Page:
This picture was also taken by Jane. Look at how big Sam’s smile is!

Sidenote: Since I haven’t mentioned her before, you might has guessed that this was the first time Jane came to a show with me. I introduced her to PF about 2-3 months ago (when I was wearing my “Battle Scars” t-shirt and she asked where it was from), and, being a long-time WB fan, she decided on a whim to join me at last night’s show. I’m happy to say that she – in her own words – is now a “Paradise Fears convert”.

I Can Make A Mess Like Nobody’s Business

I meant to write/post this a couple of days ago, but it seemed like a good idea to keep it for Music Monday.

Last Tuesday, we saw The Early November who played songs from both their catalogue (they’ve been a band for over a decade), as well as songs from frontman Ace Enders’ solo project, I Can Make A Mess Like Nobody’s Business.

Ace Enders is the dude in the middle.

We haven’t listened to TEN extensively…by which I mean, Ro’s listened to their most recent album (2012’s In Currents), and we saw them at Warped ’13, but that’s pretty much it. Nevertheless, when they announced an acoustic show, we decided to go.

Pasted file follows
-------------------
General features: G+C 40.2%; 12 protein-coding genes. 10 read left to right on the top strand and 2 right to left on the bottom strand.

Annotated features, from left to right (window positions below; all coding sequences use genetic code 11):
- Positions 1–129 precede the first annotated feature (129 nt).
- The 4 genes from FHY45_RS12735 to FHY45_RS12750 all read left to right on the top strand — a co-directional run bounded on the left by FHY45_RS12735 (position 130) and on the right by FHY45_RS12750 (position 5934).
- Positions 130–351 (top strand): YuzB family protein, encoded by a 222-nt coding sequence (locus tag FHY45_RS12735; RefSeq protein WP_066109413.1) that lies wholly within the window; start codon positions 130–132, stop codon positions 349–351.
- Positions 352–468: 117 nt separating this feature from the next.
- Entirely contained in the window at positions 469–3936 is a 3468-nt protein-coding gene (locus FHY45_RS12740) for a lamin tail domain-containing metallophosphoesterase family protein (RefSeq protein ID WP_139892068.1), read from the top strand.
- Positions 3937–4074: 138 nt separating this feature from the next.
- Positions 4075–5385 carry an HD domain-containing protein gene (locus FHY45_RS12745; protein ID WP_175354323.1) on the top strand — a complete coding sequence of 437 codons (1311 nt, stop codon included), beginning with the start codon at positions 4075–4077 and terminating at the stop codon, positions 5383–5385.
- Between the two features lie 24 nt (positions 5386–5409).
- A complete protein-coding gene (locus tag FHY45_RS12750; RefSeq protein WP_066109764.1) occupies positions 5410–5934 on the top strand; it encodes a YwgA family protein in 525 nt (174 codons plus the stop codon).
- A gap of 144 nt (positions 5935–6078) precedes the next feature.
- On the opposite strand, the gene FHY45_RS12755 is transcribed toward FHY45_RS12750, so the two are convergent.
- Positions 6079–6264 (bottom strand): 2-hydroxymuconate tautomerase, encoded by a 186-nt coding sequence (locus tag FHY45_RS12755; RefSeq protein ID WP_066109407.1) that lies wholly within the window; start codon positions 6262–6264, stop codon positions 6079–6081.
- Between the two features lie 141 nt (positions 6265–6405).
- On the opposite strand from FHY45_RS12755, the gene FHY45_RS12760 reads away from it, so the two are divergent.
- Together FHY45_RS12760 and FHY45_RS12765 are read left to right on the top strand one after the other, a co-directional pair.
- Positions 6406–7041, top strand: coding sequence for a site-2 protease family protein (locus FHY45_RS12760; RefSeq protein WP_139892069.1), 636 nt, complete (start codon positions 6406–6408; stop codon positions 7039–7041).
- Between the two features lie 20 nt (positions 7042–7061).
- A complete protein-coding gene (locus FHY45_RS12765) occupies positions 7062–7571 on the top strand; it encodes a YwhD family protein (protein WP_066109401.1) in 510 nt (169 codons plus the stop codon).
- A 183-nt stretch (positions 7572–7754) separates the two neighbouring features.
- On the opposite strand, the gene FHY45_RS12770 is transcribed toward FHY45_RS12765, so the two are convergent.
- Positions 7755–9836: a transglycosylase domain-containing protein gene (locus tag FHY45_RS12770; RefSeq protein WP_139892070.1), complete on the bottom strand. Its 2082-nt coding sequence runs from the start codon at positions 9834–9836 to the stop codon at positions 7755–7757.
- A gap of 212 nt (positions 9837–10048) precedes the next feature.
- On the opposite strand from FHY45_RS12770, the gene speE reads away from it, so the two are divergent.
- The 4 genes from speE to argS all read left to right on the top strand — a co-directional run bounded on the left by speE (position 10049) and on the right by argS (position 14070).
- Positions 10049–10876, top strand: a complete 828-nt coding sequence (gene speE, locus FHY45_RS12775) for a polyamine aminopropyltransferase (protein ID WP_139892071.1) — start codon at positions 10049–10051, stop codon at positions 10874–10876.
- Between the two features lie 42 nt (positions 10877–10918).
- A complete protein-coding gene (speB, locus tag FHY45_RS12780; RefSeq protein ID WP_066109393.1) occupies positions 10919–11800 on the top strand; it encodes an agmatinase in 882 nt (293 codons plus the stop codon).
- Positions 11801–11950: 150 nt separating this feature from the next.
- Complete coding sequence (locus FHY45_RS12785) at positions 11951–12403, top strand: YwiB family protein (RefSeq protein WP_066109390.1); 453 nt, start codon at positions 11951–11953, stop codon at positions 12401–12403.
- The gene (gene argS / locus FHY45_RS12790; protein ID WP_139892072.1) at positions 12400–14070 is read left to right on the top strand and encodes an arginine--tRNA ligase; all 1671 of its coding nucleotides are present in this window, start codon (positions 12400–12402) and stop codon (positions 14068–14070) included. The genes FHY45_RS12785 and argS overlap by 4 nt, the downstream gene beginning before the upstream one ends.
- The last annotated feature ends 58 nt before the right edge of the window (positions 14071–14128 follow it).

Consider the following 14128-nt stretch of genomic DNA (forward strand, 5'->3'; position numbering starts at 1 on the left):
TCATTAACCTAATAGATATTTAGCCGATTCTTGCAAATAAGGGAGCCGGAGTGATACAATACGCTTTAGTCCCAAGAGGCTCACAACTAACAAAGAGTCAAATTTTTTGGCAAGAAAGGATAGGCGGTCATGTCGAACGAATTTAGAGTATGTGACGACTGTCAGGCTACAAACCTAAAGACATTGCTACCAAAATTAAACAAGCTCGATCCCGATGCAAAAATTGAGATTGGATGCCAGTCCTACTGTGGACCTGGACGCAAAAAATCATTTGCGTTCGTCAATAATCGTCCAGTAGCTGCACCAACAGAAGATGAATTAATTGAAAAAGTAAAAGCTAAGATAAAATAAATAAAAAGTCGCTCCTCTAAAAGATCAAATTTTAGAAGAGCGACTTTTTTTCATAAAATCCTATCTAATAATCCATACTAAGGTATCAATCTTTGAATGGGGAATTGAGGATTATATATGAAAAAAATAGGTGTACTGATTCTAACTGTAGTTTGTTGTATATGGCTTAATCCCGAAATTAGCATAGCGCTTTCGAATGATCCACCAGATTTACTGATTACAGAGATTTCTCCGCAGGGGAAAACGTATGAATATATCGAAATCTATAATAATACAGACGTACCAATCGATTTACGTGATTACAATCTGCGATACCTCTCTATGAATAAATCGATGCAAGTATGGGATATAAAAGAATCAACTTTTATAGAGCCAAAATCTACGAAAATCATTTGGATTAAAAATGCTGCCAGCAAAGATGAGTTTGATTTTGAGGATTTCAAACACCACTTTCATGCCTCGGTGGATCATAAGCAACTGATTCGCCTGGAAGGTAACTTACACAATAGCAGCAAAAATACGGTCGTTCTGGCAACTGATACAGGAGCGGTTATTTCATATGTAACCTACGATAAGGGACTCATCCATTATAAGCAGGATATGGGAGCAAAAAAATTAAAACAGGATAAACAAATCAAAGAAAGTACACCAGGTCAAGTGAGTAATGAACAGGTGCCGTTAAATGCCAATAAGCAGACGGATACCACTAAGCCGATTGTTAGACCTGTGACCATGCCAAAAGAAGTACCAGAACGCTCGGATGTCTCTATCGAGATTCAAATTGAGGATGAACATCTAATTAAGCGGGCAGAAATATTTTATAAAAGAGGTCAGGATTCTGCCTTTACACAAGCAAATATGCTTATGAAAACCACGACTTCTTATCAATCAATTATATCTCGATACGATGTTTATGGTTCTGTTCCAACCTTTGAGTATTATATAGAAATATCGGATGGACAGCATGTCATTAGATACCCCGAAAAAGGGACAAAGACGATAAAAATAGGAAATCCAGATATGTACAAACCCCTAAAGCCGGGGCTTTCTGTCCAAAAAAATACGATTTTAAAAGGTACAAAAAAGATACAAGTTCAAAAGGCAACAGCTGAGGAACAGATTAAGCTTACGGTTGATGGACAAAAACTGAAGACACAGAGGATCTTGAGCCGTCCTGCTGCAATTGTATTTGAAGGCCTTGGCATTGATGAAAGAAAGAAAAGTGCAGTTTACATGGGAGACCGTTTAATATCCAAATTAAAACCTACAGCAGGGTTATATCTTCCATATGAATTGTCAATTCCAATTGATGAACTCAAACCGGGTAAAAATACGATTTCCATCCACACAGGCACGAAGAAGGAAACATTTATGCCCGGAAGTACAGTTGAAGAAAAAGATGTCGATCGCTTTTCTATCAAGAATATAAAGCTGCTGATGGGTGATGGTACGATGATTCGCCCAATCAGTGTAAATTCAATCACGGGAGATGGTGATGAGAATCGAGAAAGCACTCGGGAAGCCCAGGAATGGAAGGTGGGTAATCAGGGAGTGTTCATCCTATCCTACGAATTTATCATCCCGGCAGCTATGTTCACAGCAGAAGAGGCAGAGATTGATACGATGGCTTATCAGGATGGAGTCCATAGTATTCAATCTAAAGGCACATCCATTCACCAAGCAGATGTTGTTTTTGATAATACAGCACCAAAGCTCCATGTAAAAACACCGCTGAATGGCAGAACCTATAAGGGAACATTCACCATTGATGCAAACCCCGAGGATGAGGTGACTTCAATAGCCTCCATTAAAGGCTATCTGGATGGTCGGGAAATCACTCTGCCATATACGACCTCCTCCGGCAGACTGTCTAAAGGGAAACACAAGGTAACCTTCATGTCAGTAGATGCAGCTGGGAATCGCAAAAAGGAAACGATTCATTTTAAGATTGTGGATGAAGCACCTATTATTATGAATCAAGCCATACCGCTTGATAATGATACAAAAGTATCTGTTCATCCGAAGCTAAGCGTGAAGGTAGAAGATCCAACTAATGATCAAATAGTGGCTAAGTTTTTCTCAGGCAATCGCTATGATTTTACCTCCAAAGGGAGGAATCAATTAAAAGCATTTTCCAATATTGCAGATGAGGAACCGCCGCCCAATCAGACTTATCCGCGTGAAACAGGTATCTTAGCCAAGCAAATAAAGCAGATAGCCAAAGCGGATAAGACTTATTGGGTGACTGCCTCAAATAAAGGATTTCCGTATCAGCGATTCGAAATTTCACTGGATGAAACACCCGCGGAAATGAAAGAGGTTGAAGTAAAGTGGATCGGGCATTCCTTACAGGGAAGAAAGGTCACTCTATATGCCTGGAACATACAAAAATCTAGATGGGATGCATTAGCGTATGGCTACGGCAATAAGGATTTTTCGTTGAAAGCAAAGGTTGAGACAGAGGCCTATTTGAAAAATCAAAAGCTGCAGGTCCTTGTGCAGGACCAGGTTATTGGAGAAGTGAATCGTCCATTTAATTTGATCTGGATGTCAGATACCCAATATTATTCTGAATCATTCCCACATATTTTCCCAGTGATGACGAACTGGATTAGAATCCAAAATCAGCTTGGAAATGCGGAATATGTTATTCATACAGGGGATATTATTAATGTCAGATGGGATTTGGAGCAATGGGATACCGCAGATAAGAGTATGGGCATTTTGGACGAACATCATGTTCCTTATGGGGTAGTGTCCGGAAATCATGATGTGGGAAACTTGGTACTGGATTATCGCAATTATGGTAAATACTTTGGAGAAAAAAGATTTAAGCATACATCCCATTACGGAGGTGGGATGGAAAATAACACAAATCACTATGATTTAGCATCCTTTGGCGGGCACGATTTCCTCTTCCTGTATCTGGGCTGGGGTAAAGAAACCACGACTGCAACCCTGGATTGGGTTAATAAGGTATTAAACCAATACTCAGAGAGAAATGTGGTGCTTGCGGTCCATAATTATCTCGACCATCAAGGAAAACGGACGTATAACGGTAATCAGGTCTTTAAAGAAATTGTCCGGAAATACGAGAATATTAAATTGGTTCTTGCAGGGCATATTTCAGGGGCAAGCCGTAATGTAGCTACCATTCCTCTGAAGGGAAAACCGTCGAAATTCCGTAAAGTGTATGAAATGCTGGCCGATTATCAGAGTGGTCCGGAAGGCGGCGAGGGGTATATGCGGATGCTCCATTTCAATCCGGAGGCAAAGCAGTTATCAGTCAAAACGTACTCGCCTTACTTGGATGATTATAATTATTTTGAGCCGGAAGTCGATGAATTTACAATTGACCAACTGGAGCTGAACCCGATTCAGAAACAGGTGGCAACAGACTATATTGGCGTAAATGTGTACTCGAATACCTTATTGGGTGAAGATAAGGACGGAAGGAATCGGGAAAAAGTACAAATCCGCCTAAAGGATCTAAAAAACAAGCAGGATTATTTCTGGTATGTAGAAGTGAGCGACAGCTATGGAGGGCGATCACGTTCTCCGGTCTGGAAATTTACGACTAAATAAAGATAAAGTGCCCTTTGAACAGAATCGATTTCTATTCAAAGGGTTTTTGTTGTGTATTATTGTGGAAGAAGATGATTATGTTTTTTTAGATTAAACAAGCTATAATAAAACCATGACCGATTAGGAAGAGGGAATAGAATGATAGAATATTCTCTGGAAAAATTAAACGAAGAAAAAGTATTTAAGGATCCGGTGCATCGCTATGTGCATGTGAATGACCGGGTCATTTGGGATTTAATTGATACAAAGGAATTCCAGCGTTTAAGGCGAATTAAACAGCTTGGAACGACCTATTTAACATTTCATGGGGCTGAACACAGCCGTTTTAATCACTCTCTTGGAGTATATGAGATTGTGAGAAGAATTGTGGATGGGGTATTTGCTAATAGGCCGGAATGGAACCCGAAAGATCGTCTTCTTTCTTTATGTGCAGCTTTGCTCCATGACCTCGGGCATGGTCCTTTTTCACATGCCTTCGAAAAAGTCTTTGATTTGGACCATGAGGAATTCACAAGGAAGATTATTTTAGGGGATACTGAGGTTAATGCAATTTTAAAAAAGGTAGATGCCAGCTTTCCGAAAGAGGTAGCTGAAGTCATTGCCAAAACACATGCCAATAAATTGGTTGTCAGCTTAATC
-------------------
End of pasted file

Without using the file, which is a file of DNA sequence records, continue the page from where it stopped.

It was at the Hard Luck Bar which is one of the sketchiest venues in the city (but is perfect for acoustic shows). The first opener was some guy from some band but I honestly don’t remember who he was. He wasn’t anything to write home about, but I guess was a decent enough opener.

The next band was Empire! Empire! (I Was A Lonely Estate) who a) mumbled so much I couldn’t actually understand them and only found out their name after Googling them and b) did nothing to win my affection. Sorry, guys. I was kinda bored during their set. I try to stay as interested as I can in opening bands because you never know if you just might end up liking them, but these guys were…mediocre at best (abysmal at worst).

Then TEN came on – there were only three of them (Ace, the guy with the glasses, and another guy, but I can’t tell you which one he was). Like I said, we haven’t listened to them very much, so I didn’t know what to expect.

They were entertaining though! In multiple ways: not only do they make good music, but they were also quite amusing. I can’t remember what they said, but we definitely giggled a couple of times.

The one song I recognized (and which is relatively old) was “Decoration”: